Atlus Actively Attempts To End Development Of PlayStation 3 Emulator Over Persona 5, UPDATE: Atlus replies
UPDATE: We reached out to Atlus' senior PR manager Jacob Nahin for comment on the story. Their reply is below.
"It isn’t the emulator itself we object to, it is the use of Persona 5, including methods of circumvention, that we took issue with. That said, no further action is planned at the moment."
The original story follows:
Atlus have decided to declare war on a PlayStation 3 emulator, the open-source RPCS3, over its ability to play Persona 5.
Last night, the team working on the C++ emulator designed to let people play PlayStation 3 games on PC scrubbed all mentions of Persona 5 from their site and forums. This included any mention of getting the game to run, tweaks to have it run better, or anything that implied Persona 5 could be played anywhere other than its commercially released copies on PlayStation 3 and PlayStation 4 hardware. To be clear, this did not necessarily limit itself to any mention of playing Persona 5 without purchasing, but rather all information on it in any way interacting with the emulator.
The RPCS3 team explained that, on September 23rd, they received a DMCA takedown notice for the project's Patreon from Atlus. The RPG publisher declared that the project was infringing on their copyrights by making Persona 5 playable on the PC, which they do not believe should be allowed, according to the RPCS3 team. Patreon declined their request.
DMCA stands for Digital Millennium Copyright Act, a 1992 copyright law that dramatically extended the rights and reach of copyright holders. In a modern era and a modern context, DMCA takedowns are a strong and commonly used tool for copyright holders to remove videos that infringe on their copyrights, or that they simply do not like, as was the case of Firewatch developer Campo Santo taking down videos made by youtuber Pewdiepie after he streamed himself uttering a racial slur. The DMCA takedown has been massively criticized in recent years as easily abusable and unnecessarily heavy-handed.
Patreon denied the initial request from Atlus, based on Atlus not making a cogent argument for how their copyright was being infringed upon by the PlayStation 3 emulator, and specifically that Patreon page. Atlus alleged that, in order to make Persona 5 work on the emulator, Atlus' digital rights management (DRM) just be circumvented, and that the page describes how to dump a disc into a file readable by the emulator. While not swayed by this argument, Patreon discussed the issue with the RPCS3 team, who scrubbed any mention of Persona 5 from Patreon and their website.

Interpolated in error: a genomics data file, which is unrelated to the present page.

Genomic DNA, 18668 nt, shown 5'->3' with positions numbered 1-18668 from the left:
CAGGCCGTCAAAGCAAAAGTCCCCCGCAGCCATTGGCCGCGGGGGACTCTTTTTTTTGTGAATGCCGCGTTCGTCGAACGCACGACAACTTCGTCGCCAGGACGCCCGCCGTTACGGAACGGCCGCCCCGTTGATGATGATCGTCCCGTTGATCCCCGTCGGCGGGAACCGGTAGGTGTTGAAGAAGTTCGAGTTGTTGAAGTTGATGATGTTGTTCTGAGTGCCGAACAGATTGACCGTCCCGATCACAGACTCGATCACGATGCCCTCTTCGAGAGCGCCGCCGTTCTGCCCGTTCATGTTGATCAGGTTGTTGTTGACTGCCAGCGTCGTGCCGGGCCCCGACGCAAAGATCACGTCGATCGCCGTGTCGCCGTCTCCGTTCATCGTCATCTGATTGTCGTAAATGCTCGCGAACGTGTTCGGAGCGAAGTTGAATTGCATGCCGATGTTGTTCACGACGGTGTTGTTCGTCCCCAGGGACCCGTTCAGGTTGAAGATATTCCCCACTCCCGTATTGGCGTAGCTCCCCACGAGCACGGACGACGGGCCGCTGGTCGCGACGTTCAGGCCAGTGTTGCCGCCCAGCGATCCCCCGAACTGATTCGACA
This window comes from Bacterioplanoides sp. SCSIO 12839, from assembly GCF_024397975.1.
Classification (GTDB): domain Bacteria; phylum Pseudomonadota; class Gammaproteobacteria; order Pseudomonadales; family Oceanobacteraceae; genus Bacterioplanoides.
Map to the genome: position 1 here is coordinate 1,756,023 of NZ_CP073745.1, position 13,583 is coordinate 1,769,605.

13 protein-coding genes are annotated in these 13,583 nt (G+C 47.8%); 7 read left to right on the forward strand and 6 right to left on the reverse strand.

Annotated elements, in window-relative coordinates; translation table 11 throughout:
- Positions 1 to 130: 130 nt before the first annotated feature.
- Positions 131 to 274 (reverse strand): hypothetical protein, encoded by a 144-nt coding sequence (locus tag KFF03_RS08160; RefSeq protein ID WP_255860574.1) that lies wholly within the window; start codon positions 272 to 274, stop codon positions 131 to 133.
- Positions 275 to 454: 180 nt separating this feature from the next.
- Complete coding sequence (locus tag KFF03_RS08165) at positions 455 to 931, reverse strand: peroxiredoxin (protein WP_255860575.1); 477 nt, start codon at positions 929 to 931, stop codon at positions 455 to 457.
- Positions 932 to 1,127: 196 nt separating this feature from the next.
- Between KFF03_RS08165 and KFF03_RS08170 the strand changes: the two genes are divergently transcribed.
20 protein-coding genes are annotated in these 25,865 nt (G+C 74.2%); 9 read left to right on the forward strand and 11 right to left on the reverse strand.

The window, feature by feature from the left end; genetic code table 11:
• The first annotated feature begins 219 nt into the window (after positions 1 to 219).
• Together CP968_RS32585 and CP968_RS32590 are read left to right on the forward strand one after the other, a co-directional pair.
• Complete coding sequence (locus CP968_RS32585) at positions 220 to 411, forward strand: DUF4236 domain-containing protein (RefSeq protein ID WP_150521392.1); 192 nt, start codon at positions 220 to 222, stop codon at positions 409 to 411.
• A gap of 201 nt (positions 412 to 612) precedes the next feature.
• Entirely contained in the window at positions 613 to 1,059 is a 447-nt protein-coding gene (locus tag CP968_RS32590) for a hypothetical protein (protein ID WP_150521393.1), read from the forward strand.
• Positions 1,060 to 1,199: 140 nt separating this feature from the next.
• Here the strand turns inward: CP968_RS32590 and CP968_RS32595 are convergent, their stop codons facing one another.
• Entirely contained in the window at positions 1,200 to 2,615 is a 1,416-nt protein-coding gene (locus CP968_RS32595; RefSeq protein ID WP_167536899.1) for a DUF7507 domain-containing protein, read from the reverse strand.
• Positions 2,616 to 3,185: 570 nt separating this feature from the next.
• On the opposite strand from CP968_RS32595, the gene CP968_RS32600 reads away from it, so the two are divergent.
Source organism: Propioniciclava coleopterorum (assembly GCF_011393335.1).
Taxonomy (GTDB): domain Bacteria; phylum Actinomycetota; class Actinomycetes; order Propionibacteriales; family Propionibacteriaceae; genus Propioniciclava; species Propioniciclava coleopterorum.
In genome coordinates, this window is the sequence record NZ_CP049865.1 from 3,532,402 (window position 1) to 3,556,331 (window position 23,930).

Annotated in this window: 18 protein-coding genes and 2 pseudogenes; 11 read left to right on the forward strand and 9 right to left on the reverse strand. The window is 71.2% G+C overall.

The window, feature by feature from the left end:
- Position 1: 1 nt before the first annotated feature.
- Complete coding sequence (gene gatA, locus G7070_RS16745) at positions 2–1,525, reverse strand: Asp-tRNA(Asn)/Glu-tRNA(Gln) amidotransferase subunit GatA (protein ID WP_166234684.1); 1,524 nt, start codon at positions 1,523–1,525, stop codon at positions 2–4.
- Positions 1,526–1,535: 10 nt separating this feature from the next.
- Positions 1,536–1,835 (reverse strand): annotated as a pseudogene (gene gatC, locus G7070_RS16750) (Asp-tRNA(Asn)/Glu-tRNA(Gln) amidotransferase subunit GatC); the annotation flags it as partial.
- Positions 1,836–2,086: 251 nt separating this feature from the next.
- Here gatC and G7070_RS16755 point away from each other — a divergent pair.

Today, Atlus confirmed the story with the following statement, titled "ATLUS and Emulation:"
"You might have heard earlier today that we issued a DMCA takedown notice involving emulation developer group RPCS3 and their Patreon page. Yes, it’s true. We settled upon this action for two reasons:
We believe that our fans best experience our titles (like Persona 5) on the actual platforms for which they are developed. We don’t want their first experiences to be framerate drops, or crashes, or other issues that can crop up in emulation that we have not personally overseen. We understand that many Persona fans would love to see a PC version. And while we don’t have anything to announce today, we are listening! For now, the best way to experience Persona 5 is on PlayStation 4 and PlayStation 3.
We appreciate the awareness generated by the emulation community for Persona 5 and know that it is a fantastic example of how much people are loving our game. We want to keep bringing you titles like Persona 5. Unfortunately, when our content is illegally circumvented and potentially made available for free, in a format we do not think delivers the experience and quality we intend, it undermines our ability to do so by diverting potential support from new audiences.
We want to continue having a dialogue about where and how you would like to play our games. Please let us know what you think."
Atlus more or less confirmed RPCS3's side of the story and added what they believe to be a justification for their actions in their statement. Their reasoning seems to run up against previous precedent set during the case of Sony vs. Bleem!, in which Sony sued the PlayStation emulator for running PlayStation games on non-approved hardware. However, it bears mentioning that although Bleem! won that case, their legal fees forced them to shut down shortly after.
It is unclear what Atlus hopes to accomplish with this move, or why the American branch seems to be spearheading this initiative.
This is another curious brick in the wall Atlus has erected to protect their IPs. Persona 4 Arena is one of the only two region-locked PlayStation 3 games, despite Atlus being unwilling or unable to release the game in every region. Persona 5 also had fairly draconian streaming restrictions that still have not been lifted. Atlus' protection of their IP might be legally justified, but it feels needlessly aggressive, and seems to have little concern for collateral damage.Their reasoning that a game could be pirated on hardware justifying their attack on it falls flat when you consider how easily broken the PlayStation 3 and 3DS are.